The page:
NEW YORK NOW – As Rep. Lee Zeldin campaigns to be New York’s first Republican governor in nearly two decades, Democrats have repeatedly brought up one item in particular: his vote against certifying last year’s presidential election results in January.
Zeldin was one of four Republican members of Congress from New York who voted against certifying the results in Pennsylvania and Arizona, both of which were ultimately confirmed by a majority of lawmakers.
When Republican leaders met in Albany last month to select Zeldin as their presumptive nominee for governor, Democrats immediately seized on the moment, labeling Zeldin as “radical,” and tying him to former President Donald Trump.
“They have chosen an out-of-touch, radical Far Right, sycophantic Trump supporter who voted to not certify the Electoral College voted on the evening of the January 6th Trump-led insurrection,” State Democratic Chair Jay Jacobs said at the time.
But Zeldin, who represents part of Long Island, says his vote in January was more complicated than his alliance with Trump, who placed special focus on combating gang violence on the island while he was in the White House.
Speaking on New York NOW, Zeldin said that, for him, it was a legal issue.
“The issue that I had with regards to what happened in 2020, was because we had a pandemic,” Zeldin said. “And in the name of the pandemic, you had non-state legislative actors making changes to how their elections were administered.”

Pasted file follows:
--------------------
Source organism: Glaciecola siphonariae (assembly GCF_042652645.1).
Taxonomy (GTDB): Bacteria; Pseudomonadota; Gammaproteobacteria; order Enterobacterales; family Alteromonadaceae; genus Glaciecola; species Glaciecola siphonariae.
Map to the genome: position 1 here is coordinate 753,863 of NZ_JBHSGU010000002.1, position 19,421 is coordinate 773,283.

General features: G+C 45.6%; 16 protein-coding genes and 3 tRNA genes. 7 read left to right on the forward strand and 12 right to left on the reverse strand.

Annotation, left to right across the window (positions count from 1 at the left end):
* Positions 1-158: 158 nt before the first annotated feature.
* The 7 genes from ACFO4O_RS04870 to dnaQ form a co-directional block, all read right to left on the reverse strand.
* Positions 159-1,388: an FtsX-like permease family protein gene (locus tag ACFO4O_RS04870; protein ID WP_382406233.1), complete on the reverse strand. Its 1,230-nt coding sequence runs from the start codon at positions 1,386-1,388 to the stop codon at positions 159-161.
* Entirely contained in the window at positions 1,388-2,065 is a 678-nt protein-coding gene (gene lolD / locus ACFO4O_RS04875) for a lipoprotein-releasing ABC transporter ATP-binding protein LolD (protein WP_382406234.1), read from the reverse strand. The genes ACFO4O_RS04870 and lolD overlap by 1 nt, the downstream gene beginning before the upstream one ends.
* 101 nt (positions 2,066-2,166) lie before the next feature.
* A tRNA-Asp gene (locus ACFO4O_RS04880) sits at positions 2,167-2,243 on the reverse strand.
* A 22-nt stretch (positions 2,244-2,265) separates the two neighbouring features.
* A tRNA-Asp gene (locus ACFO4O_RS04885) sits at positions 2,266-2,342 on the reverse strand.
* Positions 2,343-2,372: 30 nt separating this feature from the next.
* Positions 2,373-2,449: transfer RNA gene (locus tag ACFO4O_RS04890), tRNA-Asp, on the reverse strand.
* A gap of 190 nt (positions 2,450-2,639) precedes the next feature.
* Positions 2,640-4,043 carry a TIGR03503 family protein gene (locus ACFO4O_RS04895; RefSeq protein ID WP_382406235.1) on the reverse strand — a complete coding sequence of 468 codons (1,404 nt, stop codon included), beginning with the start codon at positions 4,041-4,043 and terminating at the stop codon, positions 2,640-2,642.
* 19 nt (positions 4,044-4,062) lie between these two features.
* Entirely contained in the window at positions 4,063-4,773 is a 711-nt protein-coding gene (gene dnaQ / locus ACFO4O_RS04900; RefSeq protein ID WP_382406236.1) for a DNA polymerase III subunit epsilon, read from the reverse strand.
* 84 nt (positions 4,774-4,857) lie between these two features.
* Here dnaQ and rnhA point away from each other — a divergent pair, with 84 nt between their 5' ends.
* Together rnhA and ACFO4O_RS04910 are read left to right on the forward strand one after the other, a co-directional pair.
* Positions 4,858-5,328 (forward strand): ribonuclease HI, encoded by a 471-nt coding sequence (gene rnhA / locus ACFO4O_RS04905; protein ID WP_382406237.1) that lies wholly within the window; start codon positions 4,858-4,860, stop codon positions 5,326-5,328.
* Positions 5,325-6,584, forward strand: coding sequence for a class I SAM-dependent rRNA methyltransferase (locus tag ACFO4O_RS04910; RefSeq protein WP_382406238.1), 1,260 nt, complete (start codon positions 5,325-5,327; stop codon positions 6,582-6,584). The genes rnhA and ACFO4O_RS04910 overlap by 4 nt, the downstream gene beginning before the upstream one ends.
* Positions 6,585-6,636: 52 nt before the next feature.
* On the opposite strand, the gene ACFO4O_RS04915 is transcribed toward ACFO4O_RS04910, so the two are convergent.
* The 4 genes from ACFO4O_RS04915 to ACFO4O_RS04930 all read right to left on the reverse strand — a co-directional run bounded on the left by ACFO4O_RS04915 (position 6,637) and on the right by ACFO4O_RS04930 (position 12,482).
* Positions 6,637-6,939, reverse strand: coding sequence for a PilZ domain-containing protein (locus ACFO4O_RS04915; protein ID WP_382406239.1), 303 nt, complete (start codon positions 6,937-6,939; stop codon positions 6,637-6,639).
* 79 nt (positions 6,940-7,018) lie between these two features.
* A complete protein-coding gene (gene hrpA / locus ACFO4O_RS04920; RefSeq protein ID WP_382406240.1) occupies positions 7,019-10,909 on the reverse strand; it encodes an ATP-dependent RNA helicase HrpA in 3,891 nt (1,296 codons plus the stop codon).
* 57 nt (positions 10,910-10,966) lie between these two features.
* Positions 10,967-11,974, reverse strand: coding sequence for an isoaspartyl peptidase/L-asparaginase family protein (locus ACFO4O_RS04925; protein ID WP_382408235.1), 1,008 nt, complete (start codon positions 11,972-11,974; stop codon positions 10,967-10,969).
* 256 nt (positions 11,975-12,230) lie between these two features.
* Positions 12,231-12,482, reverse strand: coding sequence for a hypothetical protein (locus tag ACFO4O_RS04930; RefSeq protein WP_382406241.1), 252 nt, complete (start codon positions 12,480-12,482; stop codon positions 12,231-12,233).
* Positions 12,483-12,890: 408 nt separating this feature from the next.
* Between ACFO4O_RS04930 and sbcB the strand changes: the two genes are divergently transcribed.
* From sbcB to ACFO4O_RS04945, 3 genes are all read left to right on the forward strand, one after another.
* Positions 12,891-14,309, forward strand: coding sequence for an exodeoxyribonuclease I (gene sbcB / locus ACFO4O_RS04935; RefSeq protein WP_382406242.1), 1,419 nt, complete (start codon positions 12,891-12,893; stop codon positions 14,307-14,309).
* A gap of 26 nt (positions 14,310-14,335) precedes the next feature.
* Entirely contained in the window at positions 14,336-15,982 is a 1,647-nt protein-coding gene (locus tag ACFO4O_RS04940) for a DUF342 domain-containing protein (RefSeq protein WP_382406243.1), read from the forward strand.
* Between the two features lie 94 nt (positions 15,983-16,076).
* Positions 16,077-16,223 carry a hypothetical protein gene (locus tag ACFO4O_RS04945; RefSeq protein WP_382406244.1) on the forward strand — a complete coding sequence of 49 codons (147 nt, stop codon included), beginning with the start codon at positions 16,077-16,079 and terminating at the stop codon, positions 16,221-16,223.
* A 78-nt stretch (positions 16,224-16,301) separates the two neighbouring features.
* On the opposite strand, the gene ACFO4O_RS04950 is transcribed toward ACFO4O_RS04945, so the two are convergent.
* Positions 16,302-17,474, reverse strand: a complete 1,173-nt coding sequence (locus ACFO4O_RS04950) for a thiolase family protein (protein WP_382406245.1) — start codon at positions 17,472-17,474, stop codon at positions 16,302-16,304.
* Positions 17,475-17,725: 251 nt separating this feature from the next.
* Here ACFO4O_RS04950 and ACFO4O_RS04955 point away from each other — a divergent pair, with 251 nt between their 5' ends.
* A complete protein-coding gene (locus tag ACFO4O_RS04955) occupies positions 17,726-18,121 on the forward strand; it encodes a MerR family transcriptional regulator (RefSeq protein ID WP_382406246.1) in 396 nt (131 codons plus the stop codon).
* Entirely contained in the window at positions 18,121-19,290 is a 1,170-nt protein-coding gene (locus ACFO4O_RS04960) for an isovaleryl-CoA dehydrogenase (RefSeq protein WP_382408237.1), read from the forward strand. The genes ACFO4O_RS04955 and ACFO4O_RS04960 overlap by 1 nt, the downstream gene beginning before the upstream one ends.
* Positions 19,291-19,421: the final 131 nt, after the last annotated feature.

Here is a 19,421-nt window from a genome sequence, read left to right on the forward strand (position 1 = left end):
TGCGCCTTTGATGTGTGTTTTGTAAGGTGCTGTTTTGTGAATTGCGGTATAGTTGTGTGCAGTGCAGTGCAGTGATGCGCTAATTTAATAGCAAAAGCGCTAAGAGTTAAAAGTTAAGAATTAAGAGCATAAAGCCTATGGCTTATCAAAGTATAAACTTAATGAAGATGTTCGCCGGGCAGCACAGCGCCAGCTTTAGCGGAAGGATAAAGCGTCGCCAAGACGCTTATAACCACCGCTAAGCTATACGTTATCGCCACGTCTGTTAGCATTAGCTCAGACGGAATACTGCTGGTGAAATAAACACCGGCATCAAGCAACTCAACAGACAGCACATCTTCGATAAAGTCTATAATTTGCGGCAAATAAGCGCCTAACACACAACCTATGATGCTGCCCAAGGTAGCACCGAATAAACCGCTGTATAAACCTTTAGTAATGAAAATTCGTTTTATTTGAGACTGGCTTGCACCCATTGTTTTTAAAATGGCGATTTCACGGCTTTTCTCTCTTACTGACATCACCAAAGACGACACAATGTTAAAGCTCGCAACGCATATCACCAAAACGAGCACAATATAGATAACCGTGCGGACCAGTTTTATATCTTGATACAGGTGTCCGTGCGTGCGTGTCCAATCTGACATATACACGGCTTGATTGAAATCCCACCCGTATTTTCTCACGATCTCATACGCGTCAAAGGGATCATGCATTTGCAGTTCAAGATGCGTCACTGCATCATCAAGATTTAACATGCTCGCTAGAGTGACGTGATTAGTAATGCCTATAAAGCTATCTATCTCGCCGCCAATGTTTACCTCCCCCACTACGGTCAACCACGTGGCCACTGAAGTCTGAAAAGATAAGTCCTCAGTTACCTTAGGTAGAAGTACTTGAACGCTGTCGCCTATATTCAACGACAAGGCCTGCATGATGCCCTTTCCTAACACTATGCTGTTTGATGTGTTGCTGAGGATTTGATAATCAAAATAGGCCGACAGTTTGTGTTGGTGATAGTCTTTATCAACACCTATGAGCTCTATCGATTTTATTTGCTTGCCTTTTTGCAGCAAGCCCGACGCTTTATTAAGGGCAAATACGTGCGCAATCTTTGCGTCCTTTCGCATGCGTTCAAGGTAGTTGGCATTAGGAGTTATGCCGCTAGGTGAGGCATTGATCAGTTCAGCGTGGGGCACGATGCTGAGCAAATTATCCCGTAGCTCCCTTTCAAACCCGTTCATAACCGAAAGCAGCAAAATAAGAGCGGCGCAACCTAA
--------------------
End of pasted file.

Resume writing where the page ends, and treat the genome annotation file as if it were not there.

One example, Zeldin said, was the decision in Pennsylvania to allow voters to cure, or fix, mail-in absentee ballots that are determined to have potential signature errors. Another was how a county clerk in Wisconsin told voters how to skirt the state’s voter ID laws, he said.
Both of those situations were the result of the COVID-19 pandemic, which forced states to adjust their voting laws and regulations at a time when mass gatherings at polling places could have contributed to the spread of the virus.
Zeldin said those changes should’ve been made by each state’s Legislature, rather than by officials outside that branch of government.
“This is in the United States Constitution. State legislature set how these elections should be administered,” Zeldin said. “I believe that constitutional provision was written purposely, it’s something that should be followed and respected.”
Zeldin was referring to Article I, Section 4 of the U.S. Constitution, which says the way federal elections are administered “shall be prescribed in each state by the Legislature thereof.”
“That was my biggest issue that I was talking about,” Zeldin said of his vote in January against certifying the presidential election results.
Several lawsuits challenging those results, brought by Trump and his allies, were thrown out, and dismissed on appeal. In the end, claims of election fraud were rejected in court, handing President Joe Biden the win in January, when Congress certified the results.
Outside those lawsuits, several groups have also debunked claims that the election wasn’t secure, including elections officials in dozens of states, the Department of Homeland Security under Trump, and several other institutions.